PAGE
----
Director: Fede Alvarez
Cast:Jane Levy, Shiloh Fernandez, Lou Taylor Pucci, Jessica Lucas, Elizabeth Blackmore
Release Date: April 17
Running Time: 92 mins
In a 1988 interview with a young Johnathan Ross, Sam Raimi, still weathering the storm of The Evil Dead series’ success and controversy, expressed regret over his infamous tree rape scene, describing it as “unnecessarily gratuitous…and a little too brutal.”
25 years later and another possy of hubris riddled youths find themselves subjected to untold(ish) horrors in Fede Avarez’s Evil Dead remake. And of course the biggest/bloodiest check box of all is ticked, with a tree rape scene that Avaraz himself has fairly accurately noted is “way more terrible than the original.” It’s long and brutal, yet no matter how far this film pushes the envelope, how many gallons of blood and bile it deals in, it could never really be as shocking—or even challenging—as it’s namesake, because we’ve seen it all before.
This isn’t the only wink and nod moment in the film; a tool shed montage, stalking camera and wanton dismemberment all knowingly hark back to the Evil Dead heritage. Though as obvious as what it borrows from the original is what it leaves behind. This is a serious affair, foregoing Raimi’s trademark twisted humour and adopting a slightly more somber style of hysteria, clearly taking a lot from The Ring and The Exorcist.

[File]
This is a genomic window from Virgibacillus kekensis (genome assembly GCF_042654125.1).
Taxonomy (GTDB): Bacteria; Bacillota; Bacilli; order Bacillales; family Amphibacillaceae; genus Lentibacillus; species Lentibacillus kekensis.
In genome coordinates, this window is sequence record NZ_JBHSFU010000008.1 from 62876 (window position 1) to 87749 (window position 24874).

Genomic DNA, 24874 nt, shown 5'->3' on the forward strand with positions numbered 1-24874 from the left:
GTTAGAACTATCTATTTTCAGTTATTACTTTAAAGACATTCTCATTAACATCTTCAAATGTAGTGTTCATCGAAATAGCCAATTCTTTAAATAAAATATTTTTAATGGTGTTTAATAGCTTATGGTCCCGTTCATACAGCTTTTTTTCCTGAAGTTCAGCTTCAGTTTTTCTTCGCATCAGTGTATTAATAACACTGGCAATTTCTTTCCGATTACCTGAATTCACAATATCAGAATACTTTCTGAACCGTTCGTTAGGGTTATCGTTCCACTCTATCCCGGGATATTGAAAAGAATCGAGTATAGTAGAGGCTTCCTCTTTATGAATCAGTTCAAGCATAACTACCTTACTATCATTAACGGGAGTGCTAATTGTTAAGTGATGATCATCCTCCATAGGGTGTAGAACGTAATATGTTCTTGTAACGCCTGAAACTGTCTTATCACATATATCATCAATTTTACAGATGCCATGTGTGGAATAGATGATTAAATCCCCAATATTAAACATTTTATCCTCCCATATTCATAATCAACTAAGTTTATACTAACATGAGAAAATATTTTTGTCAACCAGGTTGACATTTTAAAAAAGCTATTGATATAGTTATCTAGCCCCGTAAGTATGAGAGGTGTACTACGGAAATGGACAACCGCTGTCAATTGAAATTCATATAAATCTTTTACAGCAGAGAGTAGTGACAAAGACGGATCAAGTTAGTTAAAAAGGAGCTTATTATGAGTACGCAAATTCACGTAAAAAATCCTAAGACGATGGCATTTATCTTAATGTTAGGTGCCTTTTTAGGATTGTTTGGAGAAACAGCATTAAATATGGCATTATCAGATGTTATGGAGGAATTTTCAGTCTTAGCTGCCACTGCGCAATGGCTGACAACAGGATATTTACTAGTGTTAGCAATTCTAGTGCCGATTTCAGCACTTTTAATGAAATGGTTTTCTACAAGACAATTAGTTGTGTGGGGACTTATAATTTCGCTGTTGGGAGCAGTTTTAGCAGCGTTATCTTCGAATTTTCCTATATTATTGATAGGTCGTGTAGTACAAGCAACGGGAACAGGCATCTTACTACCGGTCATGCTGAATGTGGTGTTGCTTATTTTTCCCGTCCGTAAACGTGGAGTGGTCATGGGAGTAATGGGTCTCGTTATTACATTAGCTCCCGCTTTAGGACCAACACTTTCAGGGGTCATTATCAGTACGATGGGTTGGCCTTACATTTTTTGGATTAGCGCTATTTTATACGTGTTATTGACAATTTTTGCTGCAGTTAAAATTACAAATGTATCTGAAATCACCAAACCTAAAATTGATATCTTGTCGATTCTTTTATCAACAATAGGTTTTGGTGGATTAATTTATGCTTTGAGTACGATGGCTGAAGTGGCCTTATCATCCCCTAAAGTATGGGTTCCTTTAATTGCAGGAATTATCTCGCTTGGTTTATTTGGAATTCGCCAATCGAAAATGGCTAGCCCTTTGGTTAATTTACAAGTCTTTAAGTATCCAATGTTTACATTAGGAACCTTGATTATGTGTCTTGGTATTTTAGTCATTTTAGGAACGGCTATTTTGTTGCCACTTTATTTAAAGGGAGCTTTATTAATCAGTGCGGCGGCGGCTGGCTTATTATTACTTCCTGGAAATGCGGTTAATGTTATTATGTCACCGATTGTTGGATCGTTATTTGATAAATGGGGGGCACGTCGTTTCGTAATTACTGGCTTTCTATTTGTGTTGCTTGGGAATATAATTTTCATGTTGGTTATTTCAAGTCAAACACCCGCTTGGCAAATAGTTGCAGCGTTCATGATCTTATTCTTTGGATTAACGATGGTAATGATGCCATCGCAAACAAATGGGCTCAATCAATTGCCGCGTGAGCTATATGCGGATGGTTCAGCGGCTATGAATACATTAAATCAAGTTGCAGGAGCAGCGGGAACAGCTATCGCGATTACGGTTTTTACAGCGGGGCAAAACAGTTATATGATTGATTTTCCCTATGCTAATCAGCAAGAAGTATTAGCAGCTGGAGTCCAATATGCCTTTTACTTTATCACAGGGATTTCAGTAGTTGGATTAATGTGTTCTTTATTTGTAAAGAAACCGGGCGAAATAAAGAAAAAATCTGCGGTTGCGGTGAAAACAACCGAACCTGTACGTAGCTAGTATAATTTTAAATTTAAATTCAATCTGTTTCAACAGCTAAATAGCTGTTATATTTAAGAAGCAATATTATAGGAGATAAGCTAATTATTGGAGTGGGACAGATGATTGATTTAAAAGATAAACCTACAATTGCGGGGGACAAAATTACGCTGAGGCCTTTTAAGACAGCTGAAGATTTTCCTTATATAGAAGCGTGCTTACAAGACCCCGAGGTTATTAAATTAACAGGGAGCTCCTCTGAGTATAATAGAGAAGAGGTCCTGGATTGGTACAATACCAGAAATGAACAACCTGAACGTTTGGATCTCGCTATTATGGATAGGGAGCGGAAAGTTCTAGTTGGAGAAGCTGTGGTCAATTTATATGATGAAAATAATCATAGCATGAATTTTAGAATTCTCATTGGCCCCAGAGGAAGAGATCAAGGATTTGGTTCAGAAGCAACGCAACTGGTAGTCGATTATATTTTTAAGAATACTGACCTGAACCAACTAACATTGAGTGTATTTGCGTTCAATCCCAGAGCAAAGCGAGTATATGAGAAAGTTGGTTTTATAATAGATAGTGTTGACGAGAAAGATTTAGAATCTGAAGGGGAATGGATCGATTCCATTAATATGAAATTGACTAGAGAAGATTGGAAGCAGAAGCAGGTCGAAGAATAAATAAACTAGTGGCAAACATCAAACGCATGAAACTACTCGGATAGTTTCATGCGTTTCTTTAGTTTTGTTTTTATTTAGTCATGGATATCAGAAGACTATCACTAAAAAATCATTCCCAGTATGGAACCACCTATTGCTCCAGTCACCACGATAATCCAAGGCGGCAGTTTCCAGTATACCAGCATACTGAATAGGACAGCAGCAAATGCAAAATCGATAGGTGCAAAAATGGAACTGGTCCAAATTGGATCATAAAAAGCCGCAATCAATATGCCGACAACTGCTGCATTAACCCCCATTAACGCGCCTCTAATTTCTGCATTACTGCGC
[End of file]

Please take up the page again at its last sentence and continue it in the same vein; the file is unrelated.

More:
Not that Evil Dead is purely an exercise in regurgitation. Using the crafty set up of a self imposed detox, the film depicts one of its teens growing increasingly demented under the effects of demonic possession while their peers shrug it off as ‘coming down’. It slaps a patch of dramatic irony over some the usual frustrations that comes with the genre, and proves there’s slightly more to this than just being exceptionally gruesome.
And yet it’s the—let’s just say above average—quantities of gore that Evil Dead is hanging its hat on. The much hyped tongue-on-box-cutter action is just as wretched as you’d imagine. Though it’s a self imposed face-ectomy, relayed mostly through grisly sound effects aimed right at your gag reflex, that’ll stick with you.
All of this madness is punctuated by the same strip-lit under-saturated look that has become the visual calling card of most horror remakes. Fortunately, the film offers up just enough craftsmanship to elevate it above its contemporaries, and enough substance to be—slightly—more than a sadomasochistic roller coaster.
It goes without saying that if you don’t enjoy the skin crawling button-pushing of this kind of horror movie, Evil Dead is not for you. Though for fans of a genre that typically coasts by with a stream of releases falling somewhere between average and awful, Evil Dead is something worth getting excited about.